Out in Hollywood, in 1970, director Monte Hellman was preparing to begin work on
Two-Lane Blacktop. Hellman, a protégé of C-movie impresario Roger Corman, hated the shooting script, about a cross-country auto race, and loved Nog. He pretty soon made an easy leap of logic, and one day Wurlitzer's phone rang in New York with an offer to go to LA and rewrite the screenplay. Wurlitzer took a bungalow at the Chateau Marmont, and as the Manson trial was about to start and the blood was still wet on the campus of Kent State, he began writing. Wurlitzer knew absolutely nothing about cars but read as many hot-rod magazines as he could find and hung out for a time with some stoner gearheads in the San Fernando Valley.
The result was a very peculiar and existentially torqued road movie. Starring James Taylor as the hyper-intense Driver, and Beach Boys drummer Dennis Wilson as the Mechanic, Two-Lane follows the men as they race GTO, played by Warren Oates, across the country. Very little happens, and there's very little spoken. The colors are stunning, the landscape is beautiful, and the beginning and endpoints don't matter. The important thing is the moment, the motion, and the pure act of driving. We're given nothing of anyone's history, and what little we do get is all lies. We're also given fine lines like:
THE MECHANIC: You'd have yourself a real street sweeper here if you put a little work into it.
GTO: I go fast enough.
THE DRIVER: You can never go fast enough.
Esquire called it the movie of the year and published the screenplay in its entirety in April 1971. Wurlitzer suddenly found himself with a lot of cachet.
Pat Garrett & Billy the Kid, 1973. Kris Kristofferson, Charles Martin Smith, and Rudy Wurlitzer (photo courtesy Everett Collection)
Two years before Wurlitzer began his Hollywood residency, the old studios were in serious decline. Run mostly by men born in the late 1800s, they churned out failure after failure with no sense of what moviegoers might best respond to. Until, of course,
Easy Rider was released by Columbia in July 1969. Directed by Dennis Hopper and starring Hopper, Jack Nicholson, and Peter Fonda, Easy Rider was shot for around $400,000—and to everyone's shock grossed millions upon millions of dollars. More important, the other studios clamored to give anyone tuned into the counterculture a chance to write and direct and—they hoped—duplicate Easy Rider's success.
That was the atmosphere Wurlitzer arrived in, and as he wrote his second novel,
Flats, upon completing his work on Two-Lane, he embraced it. He became close friends with people like Hal Ashby, Nicholson, and Downey. There were days full of writing and networking and long—very long—nights of carousing. Beyond Hollywood, the Weather Underground couldn't stop blowing things up, and the pace of action in Vietnam got even quicker, but the bacchanalian textures of movie life in Los Angeles kept begging to be touched.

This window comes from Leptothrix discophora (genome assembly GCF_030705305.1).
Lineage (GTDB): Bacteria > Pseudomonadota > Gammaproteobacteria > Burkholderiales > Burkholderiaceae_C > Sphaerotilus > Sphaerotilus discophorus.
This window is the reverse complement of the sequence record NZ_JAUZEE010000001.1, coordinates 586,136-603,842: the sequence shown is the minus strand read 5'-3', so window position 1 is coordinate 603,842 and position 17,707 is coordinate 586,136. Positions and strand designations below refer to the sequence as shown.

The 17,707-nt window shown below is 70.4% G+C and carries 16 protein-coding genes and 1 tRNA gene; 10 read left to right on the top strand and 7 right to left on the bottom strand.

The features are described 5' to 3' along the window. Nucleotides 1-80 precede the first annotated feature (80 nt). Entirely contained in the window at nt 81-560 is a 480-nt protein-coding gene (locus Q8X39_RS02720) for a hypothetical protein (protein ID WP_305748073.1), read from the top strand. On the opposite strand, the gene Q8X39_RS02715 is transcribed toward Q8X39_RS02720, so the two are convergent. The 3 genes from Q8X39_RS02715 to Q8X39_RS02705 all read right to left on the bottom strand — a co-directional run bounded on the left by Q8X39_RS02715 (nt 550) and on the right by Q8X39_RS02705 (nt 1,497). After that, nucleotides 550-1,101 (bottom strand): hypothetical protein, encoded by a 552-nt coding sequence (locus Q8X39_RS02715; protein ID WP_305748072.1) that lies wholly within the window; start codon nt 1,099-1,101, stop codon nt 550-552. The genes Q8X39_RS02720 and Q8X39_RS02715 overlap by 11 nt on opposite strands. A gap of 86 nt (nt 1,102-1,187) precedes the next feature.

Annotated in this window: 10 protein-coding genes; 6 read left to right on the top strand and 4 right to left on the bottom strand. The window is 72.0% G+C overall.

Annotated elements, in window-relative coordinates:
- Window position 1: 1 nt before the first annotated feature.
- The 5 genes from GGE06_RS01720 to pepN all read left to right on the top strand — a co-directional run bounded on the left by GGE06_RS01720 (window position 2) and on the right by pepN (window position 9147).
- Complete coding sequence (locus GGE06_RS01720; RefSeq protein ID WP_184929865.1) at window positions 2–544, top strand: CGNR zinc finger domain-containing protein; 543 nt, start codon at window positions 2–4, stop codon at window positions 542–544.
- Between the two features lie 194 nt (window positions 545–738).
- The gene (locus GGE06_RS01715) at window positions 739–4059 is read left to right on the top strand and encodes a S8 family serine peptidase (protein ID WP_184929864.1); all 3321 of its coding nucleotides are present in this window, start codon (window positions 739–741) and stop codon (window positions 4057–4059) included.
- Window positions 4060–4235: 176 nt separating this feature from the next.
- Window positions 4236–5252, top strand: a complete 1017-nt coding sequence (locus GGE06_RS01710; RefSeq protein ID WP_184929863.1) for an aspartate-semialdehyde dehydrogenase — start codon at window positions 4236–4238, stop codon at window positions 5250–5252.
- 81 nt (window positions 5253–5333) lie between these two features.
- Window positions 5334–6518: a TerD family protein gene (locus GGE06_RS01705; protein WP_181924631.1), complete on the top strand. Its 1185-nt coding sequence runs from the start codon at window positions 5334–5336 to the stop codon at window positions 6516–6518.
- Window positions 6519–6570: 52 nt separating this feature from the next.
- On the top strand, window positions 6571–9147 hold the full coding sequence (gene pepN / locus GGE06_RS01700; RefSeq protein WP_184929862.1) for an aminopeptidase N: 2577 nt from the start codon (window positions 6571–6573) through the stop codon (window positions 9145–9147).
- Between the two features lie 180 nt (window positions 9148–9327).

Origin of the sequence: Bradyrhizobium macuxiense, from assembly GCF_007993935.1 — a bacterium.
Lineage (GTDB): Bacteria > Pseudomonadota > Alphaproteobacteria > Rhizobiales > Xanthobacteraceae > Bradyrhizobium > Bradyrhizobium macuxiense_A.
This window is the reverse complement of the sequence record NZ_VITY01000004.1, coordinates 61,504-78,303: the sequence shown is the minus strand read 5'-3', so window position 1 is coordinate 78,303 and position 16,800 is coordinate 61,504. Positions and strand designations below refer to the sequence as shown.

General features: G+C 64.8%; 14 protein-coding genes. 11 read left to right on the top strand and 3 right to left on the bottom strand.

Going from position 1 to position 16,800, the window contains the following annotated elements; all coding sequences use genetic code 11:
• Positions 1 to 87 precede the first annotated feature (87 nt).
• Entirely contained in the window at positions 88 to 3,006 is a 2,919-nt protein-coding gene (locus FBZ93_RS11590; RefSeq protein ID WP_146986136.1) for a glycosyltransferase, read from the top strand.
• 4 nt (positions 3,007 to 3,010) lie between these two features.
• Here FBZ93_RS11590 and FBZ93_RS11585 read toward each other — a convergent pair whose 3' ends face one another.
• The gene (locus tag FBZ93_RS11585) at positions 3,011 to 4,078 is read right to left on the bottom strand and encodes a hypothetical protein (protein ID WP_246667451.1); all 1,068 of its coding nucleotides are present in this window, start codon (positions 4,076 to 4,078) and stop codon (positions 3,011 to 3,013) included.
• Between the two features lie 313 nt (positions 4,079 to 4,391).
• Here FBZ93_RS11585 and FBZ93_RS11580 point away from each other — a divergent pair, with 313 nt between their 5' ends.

Of course, the magic couldn't persist. The American auteurs might have started with the studios' benediction, but personal, searching, visionary films lost their draw, and their makers lost their cachet. Wurlitzer had, in fact, already gotten a feel for the direction things would take.
After the success of
Easy Rider, Hopper leveraged his clout to make a film in Peru, and in the glow of approbation for Two-Lane's script, Wurlitzer cashed in on his. He persuaded Universal to let him direct a film set in India and traveled there in 1971 with some producers and moneymen to scout locations. While Wurlitzer was overseas, Hopper's film was released. Appropriately titled The Last Movie, it was an artistic and financial fiasco, every frame of it smeared with drugs. Panic tremors ran through the studio corridors. Permissions were rescinded and productions canceled. Wurlitzer was one of the casualties. Universal pulled the plug.
Critic Jonathan Rosenbaum wrote once about what he termed the "acid western," saying that in most westerns "there's a movement toward enlightenment and freedom," whereas the acid westerns journey toward death. Acid westerns, according to Rosenbaum, "are revisionist Westerns in which American history is reinterpreted to make room for peyote visions and related hallucinogenic experiences, LSD trips in particular." Wurlitzer, he wrote, "is surely the individual most responsible for exploring this genre, having practically invented it himself in the late 60s and then helped to nurture it in the scripts of others."
Wurlitzer's next project would be a prototypical acid western,
Pat Garrett & Billy the Kid, directed by Sam Peckinpah, financed by MGM, and featuring Bob Dylan among the cast. One of Pat Garrett's producers, Gordon Carroll, approached Wurlitzer about doing the screenplay. Peckinpah was a Two-Lane fan, and he and Carroll agreed that Wurlitzer could do justice to the film Peckinpah wanted to make: the sort of exploration of killing men and their personal codes and betrayals that Akira Kurosawa might have undertaken, an even more philosophical journey than Peckinpah's 1969 success, The Wild Bunch.